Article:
Weather forecasting has always had an insatiable appetite for computer resources, driven by a need to improve the realism of numerical models by refining computational Grids or expanding the breadth of physical processes handled by the models. However, scientific aspirations are inevitably tempered by economic reality. For example, Met Éireann, the Irish National Weather Service, launched its operational numerical weather prediction system many years ago by purchasing a very modest supercomputer to support the service. The hardware quickly became dated, and while replacement systems followed every few years, economic restrictions ensured that they never quite matched the cutting-edge status of the original number cruncher. Membership of the European Centre for Medium-Range Weather Forecasting (ECMWF) did eventually bring us back into the supercomputer user club, but only for weather and climate research; for operational forecasting the policy was to depend on in-house systems that were the equivalent of powerful workstations. The issue of climate change overturned this policy.
In 2003 a regional climate modelling project was set up in Met Éireann and it quickly became clear that climate modelling, the 'big brother' of weather forecasting, would require substantial computer resources if the project were to be successful. ECMWF's high-performance computing facilities were available through national allocation or Special Project status but allotted quotas were quickly used up. Fortunately, another source of computing power arrived in 2005: the Irish Centre for High-End Computing (ICHEC), a national supercomputer centre set up to support Irish researchers. In spite of its relative newness, ICHEC quickly established itself as a reliable resource with excellent support staff. A considerable amount of climate modelling and model development work was carried out on its computers.
This experience prompted Met Éireann to examine its operational computer needs, and eventually led to scientific collaboration with ICHEC in the areas of weather forecasting and climate modelling. As part of this collaboration ICHEC provides computational facilities and support to Met Éireann to enable it to run its operational forecast models. Initially, there were doubts as to whether this collaboration could succeed; Met Éireann's operational production system has stringent delivery and reliability requirements. Eventually, all concerns were addressed in a detailed servicelevel agreement that precisely defines the responsibilities of the partners.
For Met Éireann there are obvious benefits in the collaboration: it provides access to supercomputing resources without having to purchase a dedicated computer or provide infrastructural support systems; it also provides a development path for the operational forecasting system in line with ICHEC's future plans. Strategically, the arrangement is an efficient use of national resources and, in a very small but satisfying way (given our involvement with climate change issues) it helps to reduce the Irish nation's carbon footprint. To date the collaboration has been very successful.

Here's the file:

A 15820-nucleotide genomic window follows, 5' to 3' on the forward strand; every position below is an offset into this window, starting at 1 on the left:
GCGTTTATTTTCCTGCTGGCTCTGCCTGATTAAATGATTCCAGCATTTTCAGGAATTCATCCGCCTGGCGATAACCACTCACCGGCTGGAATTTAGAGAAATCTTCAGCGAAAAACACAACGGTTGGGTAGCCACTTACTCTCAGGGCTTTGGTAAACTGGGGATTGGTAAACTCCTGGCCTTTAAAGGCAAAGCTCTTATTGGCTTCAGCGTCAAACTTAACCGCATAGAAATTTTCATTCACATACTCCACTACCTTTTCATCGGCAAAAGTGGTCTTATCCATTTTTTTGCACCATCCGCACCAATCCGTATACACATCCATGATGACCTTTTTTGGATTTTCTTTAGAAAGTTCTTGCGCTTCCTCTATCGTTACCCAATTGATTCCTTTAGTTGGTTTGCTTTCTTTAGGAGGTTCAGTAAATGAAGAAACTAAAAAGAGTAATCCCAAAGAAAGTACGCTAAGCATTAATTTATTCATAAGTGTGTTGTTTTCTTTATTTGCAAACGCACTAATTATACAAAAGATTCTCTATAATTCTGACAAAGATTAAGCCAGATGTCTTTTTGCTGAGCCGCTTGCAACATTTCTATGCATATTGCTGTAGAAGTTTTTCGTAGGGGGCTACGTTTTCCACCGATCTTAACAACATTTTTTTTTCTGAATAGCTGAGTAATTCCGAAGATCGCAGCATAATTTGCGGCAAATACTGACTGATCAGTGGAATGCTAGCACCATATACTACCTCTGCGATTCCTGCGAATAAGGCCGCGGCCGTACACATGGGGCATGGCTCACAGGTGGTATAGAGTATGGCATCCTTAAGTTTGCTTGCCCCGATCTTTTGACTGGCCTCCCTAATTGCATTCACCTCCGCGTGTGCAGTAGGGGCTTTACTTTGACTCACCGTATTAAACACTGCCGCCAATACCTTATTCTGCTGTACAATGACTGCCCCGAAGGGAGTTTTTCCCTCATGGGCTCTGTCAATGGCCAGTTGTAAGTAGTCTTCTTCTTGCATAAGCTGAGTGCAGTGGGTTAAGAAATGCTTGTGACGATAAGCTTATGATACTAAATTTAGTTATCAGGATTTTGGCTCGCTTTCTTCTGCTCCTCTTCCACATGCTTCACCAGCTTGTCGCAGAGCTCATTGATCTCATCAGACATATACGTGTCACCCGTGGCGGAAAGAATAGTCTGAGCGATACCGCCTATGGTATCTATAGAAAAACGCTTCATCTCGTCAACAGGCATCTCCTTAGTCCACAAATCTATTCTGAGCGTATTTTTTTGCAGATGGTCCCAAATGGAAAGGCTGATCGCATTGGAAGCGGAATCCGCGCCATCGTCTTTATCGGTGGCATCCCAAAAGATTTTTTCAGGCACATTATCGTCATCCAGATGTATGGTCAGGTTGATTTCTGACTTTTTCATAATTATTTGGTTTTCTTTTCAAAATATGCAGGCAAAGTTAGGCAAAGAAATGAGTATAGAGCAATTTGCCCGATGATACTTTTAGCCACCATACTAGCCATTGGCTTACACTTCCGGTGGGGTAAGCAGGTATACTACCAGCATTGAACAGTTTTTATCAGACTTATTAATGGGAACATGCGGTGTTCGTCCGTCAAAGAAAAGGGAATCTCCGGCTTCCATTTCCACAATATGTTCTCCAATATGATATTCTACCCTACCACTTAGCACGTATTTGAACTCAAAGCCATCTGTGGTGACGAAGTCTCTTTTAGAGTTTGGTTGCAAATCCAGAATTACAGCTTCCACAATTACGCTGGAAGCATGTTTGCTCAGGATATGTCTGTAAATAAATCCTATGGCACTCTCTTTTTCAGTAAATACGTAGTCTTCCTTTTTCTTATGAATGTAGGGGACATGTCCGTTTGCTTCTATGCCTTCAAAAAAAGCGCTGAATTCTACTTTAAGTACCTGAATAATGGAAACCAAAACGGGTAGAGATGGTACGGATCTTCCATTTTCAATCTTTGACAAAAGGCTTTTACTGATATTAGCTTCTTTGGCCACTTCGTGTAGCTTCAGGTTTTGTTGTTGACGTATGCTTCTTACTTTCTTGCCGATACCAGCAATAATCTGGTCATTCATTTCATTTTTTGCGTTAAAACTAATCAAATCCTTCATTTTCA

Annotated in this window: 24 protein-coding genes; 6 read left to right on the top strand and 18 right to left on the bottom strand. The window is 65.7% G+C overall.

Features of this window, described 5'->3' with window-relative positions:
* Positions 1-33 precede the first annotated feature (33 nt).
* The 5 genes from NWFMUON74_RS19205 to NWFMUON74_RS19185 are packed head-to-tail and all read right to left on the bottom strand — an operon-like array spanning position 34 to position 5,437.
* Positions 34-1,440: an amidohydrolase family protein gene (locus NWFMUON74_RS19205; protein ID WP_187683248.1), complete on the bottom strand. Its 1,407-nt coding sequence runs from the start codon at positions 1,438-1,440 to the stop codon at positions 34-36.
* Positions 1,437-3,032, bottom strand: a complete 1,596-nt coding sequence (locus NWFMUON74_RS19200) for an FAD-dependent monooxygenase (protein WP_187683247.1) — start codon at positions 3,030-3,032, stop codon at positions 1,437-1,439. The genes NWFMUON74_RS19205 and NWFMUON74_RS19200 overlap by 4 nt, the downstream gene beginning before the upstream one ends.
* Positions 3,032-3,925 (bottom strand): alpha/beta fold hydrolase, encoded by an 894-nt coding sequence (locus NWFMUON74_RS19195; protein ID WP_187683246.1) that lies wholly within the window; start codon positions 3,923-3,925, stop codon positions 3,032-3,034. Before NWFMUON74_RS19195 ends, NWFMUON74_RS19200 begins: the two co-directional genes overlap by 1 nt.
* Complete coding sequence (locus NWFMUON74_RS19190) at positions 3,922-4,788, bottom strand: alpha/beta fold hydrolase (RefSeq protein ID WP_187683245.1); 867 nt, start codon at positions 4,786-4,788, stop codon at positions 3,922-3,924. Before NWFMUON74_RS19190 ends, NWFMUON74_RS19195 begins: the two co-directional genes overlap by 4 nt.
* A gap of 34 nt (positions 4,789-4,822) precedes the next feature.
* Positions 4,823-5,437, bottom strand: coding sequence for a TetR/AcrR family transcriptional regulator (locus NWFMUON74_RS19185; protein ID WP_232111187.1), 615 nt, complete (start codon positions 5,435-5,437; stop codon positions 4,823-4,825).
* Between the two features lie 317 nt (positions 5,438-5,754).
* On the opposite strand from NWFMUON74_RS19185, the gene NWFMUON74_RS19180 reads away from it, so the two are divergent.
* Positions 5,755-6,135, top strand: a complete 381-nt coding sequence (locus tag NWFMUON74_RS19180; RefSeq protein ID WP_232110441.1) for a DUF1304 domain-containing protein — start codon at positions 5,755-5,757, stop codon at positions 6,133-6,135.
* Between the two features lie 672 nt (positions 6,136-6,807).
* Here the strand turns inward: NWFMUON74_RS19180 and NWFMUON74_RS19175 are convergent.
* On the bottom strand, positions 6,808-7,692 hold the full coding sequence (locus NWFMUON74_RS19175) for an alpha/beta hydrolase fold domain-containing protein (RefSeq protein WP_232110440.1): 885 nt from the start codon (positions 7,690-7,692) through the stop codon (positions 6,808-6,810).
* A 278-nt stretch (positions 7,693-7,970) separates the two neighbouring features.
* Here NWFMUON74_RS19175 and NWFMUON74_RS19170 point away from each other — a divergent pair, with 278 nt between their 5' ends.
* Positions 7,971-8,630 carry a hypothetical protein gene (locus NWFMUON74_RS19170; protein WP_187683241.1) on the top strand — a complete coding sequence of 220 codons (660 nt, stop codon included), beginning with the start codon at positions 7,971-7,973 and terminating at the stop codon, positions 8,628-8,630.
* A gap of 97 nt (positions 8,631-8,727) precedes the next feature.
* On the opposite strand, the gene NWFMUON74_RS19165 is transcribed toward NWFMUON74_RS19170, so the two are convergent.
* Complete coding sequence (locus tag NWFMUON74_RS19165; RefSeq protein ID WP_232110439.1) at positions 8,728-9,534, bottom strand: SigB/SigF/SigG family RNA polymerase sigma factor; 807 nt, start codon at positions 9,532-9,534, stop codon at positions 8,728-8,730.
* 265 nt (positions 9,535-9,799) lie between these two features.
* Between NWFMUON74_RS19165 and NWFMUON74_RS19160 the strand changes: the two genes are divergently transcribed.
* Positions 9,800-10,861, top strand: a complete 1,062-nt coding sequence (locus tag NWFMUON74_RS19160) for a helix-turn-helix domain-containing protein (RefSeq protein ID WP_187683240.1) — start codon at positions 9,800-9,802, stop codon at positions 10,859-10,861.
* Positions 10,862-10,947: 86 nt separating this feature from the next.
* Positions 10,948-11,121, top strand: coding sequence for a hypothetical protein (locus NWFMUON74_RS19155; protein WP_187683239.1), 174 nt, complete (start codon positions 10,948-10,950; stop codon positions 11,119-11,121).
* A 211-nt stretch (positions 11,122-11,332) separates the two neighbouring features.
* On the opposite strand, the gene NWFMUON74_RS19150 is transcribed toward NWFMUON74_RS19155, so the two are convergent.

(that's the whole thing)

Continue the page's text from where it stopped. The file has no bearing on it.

A big attraction for both sides was the emphasis not only on service provision but on scientific collaboration. ICHEC now joins Met Éireann in contributing to the international HIRLAM (HIgh Resolution Limited Area Model) project, which is dedicated to the development of a new state-of-the-art numerical short-range weather forecasting system for operational use. The large computing facilities available through ICHEC greatly facilitate model development, as extensive resources are required for realistic testing and debugging of the complex code. ICHEC expertise is also invaluable in optimizing the performance of the model on distributed computer systems.
The collaboration also expands Ireland's involvement in climate research, particularly in the climate modelling area. In late 2004 Met Éireann became a partner in the international ENSEMBLES project, a project funded by the European Union under the 6th Framework Programme to assess the future impacts of climate change over Europe. Simulations of the future European climate have been carried out using ICHEC and ECMWF resources. In 2007 Met Éireann and ICHEC became partners in the EC-EARTH project, an international effort to develop a new European Earth System Model based on a global coupled atmosphere-ocean system, with dynamic vegetation, atmospheric chemistry, carbon cycle and ocean biogeochemistry components. Climate simulations with this model will be run at ICHEC.
Ray Mc Grath
Head, R&A Division Met Eireann, Ireland
Tel: +353 1 8065 520